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Volunteers Ready for Arizona's Annual Homeless Count

PHOTO: Estimates from a year ago put Arizona's homeless population at 28,000. A new statewide count is scheduled for next Wednesday. CREDIT: AZ Central
PHOTO: Estimates from a year ago put Arizona's homeless population at 28,000. A new statewide count is scheduled for next Wednesday. CREDIT: AZ Central
January 25, 2013

PHOENIX – Whether on the streets, in alleyways or in the river bottom, thousands of Arizonans spend their days looking for a place to sleep for the night.

And next Wednesday, hundreds of volunteers will fan out across the state to find those without a home for the annual Point in Time Homeless Count.

Amy St. Peter, human services and special projects manager with the Maricopa Association of Governments (MAG), says the count will take place in the early morning hours between five and nine.

"For the first time we'll be asking them some questions about their background, some of the challenges that they're experiencing, so we can better understand homelessness," St. Peter says.

MAG is coordinating the homeless count in Maricopa County, with other agencies covering the rest of the state. Point-in-time counts are held nationwide in January, and are required for homelessness programs that receive federal funding from the U.S. Department of Housing and Urban Development.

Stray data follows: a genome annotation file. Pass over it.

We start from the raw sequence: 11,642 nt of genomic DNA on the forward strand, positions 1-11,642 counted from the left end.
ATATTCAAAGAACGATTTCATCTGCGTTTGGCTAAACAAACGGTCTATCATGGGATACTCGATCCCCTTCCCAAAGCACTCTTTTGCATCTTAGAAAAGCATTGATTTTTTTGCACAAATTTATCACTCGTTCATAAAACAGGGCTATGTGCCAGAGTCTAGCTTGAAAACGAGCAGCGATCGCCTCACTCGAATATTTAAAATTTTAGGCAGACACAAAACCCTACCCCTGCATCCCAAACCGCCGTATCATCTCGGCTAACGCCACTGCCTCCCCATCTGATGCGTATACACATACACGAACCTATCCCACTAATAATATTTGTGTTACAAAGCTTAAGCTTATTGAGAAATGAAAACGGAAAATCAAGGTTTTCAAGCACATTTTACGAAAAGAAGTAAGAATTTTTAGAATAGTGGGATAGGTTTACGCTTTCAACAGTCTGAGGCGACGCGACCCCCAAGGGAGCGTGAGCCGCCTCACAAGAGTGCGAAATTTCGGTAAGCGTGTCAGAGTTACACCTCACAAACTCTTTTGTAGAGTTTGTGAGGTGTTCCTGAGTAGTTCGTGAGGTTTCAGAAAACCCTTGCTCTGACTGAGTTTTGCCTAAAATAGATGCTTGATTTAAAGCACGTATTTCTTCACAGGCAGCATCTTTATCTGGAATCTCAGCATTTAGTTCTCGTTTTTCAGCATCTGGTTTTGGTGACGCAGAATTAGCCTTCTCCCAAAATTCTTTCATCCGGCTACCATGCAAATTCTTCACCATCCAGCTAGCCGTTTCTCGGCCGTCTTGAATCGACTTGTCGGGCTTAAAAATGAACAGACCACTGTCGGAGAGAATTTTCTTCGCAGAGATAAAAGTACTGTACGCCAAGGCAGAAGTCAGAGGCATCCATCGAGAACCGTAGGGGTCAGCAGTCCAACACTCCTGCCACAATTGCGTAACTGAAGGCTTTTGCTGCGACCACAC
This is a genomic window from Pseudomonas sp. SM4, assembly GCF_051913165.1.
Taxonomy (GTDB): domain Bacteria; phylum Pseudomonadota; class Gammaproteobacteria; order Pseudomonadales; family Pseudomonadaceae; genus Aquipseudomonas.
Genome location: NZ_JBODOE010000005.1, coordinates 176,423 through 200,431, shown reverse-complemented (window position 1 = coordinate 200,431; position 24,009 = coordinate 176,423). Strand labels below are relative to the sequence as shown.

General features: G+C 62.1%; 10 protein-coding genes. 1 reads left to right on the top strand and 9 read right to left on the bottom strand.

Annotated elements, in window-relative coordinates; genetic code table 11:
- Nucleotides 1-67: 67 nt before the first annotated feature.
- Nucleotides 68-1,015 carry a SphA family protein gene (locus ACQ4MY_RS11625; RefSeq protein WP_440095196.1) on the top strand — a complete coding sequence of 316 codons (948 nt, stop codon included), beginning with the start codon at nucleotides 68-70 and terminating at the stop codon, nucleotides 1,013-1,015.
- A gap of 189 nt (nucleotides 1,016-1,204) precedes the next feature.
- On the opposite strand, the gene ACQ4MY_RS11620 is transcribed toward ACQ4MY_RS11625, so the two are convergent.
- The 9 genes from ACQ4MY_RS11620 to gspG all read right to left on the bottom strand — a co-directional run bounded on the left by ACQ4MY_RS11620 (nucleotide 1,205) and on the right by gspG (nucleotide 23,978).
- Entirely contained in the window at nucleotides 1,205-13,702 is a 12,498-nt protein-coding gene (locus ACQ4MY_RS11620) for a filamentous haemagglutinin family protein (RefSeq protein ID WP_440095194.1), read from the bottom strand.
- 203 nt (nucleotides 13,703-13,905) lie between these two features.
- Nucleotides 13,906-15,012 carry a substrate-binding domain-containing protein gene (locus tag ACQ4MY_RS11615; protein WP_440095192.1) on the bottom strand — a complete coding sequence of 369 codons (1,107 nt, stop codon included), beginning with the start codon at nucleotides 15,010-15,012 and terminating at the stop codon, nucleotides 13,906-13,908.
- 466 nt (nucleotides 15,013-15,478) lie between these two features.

St. Peter says homeless families tend to be under-counted because they make every attempt to stay hidden in an effort to keep their children safe. Youth also are difficult to count accurately.

"If you walk up to a homeless youth who's on the streets and ask them how old they are, they'll probably tell you that they're 18,” St. Peter says, “even if they're perhaps years younger than that, because they don't want to be returned to CPS (Child Protective Services) or to the home that they ran away from. So there are many young, homeless people that we think may be under the age of 18, but we can't tell."

Volunteers for the homeless count have been receiving training this week. St. Peter says special measures are taken to make sure those volunteers stay safe.

"For people who have not participated in the street count before as a volunteer, they're going out with outreach teams or law enforcement,” she explains. “And in the areas where there's perhaps a higher density of people who are homeless, or areas that some might perceive as being less safe, we're sending very experienced people in."

The most recent estimates put the number of Arizona homeless at 28,000. Roughly half of those are in the Phoenix area, with another 35 percent in metro Tucson.

Doug Ramsey, Public News Service - AZ